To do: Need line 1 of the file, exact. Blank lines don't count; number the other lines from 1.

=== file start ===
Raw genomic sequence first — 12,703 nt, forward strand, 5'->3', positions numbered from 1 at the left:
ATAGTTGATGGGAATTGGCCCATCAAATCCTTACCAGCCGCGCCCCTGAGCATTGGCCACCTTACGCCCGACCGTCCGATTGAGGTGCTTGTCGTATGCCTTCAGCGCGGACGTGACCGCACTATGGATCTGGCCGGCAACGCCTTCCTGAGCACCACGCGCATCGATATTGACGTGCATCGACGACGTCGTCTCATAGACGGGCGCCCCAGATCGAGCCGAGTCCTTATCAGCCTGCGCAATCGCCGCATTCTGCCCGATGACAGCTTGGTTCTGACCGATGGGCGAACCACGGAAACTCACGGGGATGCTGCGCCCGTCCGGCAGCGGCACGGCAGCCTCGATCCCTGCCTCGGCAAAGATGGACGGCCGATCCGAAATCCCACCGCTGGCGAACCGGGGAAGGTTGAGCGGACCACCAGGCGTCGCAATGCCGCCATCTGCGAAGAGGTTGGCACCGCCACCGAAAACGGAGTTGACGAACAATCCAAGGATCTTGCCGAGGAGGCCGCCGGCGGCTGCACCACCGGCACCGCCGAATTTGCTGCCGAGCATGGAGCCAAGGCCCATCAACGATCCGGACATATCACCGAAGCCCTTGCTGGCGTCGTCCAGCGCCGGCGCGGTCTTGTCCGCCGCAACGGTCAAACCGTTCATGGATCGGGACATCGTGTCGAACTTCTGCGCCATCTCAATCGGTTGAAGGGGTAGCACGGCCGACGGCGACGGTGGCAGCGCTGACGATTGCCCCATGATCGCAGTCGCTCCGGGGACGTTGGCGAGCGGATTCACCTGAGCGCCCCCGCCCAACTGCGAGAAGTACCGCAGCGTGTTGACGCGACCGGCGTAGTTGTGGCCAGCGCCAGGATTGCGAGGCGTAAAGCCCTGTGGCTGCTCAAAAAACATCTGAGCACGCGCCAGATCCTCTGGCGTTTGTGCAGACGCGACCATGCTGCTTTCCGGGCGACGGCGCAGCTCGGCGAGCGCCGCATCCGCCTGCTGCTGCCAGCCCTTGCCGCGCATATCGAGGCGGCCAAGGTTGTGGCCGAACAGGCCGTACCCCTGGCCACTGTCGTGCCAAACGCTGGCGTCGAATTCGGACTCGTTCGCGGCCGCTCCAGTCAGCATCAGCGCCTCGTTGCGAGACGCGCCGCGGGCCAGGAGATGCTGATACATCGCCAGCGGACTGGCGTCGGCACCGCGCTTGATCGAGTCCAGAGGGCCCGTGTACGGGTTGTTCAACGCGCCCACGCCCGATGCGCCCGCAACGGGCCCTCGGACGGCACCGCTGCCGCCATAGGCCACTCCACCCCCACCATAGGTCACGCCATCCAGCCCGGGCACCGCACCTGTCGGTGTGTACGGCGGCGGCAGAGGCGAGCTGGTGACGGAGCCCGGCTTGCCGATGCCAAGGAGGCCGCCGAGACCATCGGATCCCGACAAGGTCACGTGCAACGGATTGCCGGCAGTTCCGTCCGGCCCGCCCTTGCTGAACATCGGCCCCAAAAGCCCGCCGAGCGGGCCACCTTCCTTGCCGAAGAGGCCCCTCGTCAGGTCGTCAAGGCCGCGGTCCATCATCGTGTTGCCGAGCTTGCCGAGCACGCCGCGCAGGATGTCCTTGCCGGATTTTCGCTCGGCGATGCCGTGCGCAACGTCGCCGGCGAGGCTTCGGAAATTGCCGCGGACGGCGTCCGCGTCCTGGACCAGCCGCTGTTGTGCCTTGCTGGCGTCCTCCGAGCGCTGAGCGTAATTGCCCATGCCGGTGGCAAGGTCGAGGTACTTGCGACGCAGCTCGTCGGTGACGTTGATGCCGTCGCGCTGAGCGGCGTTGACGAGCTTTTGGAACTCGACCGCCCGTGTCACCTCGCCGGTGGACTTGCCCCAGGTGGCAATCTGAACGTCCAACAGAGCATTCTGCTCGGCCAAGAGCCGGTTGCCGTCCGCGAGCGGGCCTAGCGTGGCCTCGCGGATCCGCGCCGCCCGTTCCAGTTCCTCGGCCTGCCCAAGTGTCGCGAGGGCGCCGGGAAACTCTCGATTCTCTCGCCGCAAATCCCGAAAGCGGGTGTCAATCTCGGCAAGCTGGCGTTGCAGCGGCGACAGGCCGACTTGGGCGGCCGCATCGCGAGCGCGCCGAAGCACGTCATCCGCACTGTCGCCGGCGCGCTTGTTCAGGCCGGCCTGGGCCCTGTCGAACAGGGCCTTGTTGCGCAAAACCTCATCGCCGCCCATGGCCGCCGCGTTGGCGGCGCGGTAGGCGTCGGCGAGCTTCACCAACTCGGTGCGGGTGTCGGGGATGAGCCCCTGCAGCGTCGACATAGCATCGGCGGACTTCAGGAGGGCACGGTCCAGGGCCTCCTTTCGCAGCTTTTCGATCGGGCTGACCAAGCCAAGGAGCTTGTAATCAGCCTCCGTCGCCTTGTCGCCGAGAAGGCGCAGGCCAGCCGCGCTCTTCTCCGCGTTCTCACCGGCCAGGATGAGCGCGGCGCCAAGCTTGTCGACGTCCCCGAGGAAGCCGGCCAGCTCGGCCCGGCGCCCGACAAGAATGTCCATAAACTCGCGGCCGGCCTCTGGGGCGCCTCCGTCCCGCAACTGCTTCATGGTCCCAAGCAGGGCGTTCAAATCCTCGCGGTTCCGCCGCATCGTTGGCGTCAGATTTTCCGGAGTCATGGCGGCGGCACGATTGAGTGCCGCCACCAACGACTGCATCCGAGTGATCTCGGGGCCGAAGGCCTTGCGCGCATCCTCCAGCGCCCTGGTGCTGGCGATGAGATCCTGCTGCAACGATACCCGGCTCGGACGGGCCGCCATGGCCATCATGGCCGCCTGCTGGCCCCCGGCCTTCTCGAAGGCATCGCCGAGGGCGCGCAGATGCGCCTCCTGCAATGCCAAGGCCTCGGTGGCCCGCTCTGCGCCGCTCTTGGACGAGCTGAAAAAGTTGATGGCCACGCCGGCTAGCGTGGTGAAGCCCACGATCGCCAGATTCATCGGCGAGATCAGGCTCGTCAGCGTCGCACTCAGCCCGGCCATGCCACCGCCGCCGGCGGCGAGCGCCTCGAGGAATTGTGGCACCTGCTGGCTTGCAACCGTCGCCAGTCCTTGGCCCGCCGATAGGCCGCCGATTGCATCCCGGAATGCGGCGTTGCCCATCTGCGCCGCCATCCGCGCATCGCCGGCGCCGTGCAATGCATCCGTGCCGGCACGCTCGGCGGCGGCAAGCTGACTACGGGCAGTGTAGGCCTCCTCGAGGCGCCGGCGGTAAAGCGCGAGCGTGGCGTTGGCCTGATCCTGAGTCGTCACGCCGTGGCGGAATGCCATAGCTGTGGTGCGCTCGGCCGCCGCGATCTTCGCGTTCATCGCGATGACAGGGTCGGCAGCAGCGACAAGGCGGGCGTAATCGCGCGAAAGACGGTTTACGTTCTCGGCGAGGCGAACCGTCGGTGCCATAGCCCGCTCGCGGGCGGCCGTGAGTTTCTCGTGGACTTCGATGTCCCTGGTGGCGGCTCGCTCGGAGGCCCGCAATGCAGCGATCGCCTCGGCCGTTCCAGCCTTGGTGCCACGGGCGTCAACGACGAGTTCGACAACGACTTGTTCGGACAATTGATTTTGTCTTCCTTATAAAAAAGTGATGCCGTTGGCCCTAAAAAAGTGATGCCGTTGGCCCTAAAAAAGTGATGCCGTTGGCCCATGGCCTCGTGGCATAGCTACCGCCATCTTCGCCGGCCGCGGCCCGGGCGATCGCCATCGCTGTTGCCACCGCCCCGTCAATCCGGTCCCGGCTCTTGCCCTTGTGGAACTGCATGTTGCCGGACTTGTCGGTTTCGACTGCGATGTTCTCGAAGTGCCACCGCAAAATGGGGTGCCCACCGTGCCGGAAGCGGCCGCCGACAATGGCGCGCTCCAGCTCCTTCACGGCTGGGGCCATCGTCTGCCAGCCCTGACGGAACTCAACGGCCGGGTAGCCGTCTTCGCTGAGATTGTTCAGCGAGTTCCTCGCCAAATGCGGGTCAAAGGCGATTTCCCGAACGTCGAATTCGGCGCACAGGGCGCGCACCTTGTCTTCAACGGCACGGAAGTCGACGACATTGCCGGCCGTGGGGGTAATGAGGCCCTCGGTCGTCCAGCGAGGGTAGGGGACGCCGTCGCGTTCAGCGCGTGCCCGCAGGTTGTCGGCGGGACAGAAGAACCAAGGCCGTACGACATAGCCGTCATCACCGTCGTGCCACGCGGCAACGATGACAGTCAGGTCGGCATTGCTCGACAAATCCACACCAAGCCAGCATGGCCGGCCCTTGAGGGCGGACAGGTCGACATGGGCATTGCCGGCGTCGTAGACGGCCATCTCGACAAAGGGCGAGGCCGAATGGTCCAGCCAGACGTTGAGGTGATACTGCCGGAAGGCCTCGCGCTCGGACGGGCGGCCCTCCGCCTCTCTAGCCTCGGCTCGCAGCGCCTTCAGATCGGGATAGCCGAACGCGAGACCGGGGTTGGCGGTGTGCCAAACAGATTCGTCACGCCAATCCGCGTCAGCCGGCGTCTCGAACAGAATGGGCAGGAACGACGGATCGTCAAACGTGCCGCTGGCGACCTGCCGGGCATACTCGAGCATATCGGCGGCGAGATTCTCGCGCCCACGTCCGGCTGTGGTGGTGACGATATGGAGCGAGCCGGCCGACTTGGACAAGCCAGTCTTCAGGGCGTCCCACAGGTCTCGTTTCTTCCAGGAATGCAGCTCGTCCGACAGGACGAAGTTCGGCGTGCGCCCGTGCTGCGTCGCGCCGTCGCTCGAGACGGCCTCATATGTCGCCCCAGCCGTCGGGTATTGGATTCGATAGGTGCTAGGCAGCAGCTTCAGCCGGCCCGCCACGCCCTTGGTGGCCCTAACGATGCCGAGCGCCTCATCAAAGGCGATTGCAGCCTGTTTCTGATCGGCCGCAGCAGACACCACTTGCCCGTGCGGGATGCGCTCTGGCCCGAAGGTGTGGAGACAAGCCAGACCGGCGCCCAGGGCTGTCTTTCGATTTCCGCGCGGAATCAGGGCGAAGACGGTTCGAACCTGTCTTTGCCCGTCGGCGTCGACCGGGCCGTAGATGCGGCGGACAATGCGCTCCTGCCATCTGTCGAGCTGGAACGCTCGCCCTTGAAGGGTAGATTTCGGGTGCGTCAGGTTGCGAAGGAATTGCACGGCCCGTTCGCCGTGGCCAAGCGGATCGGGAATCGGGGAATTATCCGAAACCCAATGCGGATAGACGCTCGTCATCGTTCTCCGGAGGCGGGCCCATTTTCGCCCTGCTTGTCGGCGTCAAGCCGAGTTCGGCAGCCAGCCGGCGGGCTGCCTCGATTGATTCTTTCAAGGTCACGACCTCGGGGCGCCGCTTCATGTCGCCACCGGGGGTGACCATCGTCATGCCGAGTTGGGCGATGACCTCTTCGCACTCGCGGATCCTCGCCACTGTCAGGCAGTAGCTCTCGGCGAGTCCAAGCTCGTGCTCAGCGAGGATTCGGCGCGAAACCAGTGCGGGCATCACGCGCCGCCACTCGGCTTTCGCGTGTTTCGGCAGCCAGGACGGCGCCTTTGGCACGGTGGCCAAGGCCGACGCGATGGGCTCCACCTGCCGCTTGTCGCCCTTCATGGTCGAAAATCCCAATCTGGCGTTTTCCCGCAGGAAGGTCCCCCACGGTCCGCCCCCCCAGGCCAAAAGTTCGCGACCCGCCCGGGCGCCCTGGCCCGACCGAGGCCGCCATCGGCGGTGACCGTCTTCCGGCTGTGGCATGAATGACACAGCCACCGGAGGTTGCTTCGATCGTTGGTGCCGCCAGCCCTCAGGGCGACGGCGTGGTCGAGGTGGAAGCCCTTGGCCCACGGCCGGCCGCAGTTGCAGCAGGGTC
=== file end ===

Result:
Raw genomic sequence first — 12,703 nt, forward strand, 5'->3', positions numbered from 1 at the left: